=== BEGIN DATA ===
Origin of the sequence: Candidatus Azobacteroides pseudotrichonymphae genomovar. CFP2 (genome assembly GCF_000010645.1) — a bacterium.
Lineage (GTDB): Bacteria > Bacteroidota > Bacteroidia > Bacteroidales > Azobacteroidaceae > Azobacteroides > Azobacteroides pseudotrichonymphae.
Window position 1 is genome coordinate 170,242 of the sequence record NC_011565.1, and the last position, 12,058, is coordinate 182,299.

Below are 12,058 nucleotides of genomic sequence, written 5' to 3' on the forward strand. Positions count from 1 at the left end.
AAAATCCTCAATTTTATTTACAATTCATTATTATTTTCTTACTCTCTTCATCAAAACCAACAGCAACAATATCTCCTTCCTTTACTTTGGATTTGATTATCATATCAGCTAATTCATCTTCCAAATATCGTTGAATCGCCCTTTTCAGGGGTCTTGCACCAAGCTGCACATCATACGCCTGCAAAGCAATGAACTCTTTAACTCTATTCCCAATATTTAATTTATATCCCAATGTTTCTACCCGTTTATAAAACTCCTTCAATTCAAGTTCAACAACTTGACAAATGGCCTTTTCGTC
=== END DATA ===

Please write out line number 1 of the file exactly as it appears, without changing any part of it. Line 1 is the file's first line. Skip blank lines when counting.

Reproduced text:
Origin of the sequence: Candidatus Azobacteroides pseudotrichonymphae genomovar. CFP2 (genome assembly GCF_000010645.1) — a bacterium.